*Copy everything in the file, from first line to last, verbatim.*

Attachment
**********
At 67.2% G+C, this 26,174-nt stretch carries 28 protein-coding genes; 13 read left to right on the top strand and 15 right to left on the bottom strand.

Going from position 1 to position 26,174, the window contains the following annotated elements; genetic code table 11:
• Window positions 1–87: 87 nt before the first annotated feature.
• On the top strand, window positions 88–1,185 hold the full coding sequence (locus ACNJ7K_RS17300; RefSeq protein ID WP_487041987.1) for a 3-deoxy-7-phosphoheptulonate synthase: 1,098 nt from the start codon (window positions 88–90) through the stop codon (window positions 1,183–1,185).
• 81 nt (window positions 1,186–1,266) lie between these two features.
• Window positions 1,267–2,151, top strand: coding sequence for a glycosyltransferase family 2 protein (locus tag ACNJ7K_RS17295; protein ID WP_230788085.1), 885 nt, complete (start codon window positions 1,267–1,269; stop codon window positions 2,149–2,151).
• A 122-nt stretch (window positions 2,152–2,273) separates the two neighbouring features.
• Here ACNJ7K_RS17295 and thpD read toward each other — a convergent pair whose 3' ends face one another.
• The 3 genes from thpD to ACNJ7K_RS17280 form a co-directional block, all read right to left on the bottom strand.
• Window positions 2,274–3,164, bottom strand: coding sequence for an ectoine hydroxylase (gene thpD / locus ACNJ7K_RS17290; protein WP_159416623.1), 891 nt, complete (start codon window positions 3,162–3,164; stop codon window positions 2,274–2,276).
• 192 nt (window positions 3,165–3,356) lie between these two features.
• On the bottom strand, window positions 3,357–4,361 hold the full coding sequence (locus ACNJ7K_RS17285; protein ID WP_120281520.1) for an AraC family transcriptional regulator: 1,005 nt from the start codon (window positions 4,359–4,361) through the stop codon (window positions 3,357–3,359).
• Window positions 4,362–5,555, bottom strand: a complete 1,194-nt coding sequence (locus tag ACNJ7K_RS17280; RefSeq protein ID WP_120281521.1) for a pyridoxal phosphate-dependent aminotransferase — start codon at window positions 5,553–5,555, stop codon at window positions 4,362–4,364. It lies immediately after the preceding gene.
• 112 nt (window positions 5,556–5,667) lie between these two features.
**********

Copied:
At 67.2% G+C, this 26,174-nt stretch carries 28 protein-coding genes; 13 read left to right on the top strand and 15 right to left on the bottom strand.

Going from position 1 to position 26,174, the window contains the following annotated elements; genetic code table 11:
• Window positions 1–87: 87 nt before the first annotated feature.
• On the top strand, window positions 88–1,185 hold the full coding sequence (locus ACNJ7K_RS17300; RefSeq protein ID WP_487041987.1) for a 3-deoxy-7-phosphoheptulonate synthase: 1,098 nt from the start codon (window positions 88–90) through the stop codon (window positions 1,183–1,185).
• 81 nt (window positions 1,186–1,266) lie between these two features.
• Window positions 1,267–2,151, top strand: coding sequence for a glycosyltransferase family 2 protein (locus tag ACNJ7K_RS17295; protein ID WP_230788085.1), 885 nt, complete (start codon window positions 1,267–1,269; stop codon window positions 2,149–2,151).
• A 122-nt stretch (window positions 2,152–2,273) separates the two neighbouring features.
• Here ACNJ7K_RS17295 and thpD read toward each other — a convergent pair whose 3' ends face one another.
• The 3 genes from thpD to ACNJ7K_RS17280 form a co-directional block, all read right to left on the bottom strand.
• Window positions 2,274–3,164, bottom strand: coding sequence for an ectoine hydroxylase (gene thpD / locus ACNJ7K_RS17290; protein WP_159416623.1), 891 nt, complete (start codon window positions 3,162–3,164; stop codon window positions 2,274–2,276).
• 192 nt (window positions 3,165–3,356) lie between these two features.
• On the bottom strand, window positions 3,357–4,361 hold the full coding sequence (locus ACNJ7K_RS17285; protein ID WP_120281520.1) for an AraC family transcriptional regulator: 1,005 nt from the start codon (window positions 4,359–4,361) through the stop codon (window positions 3,357–3,359).
• Window positions 4,362–5,555, bottom strand: a complete 1,194-nt coding sequence (locus tag ACNJ7K_RS17280; RefSeq protein ID WP_120281521.1) for a pyridoxal phosphate-dependent aminotransferase — start codon at window positions 5,553–5,555, stop codon at window positions 4,362–4,364. It lies immediately after the preceding gene.
• 112 nt (window positions 5,556–5,667) lie between these two features.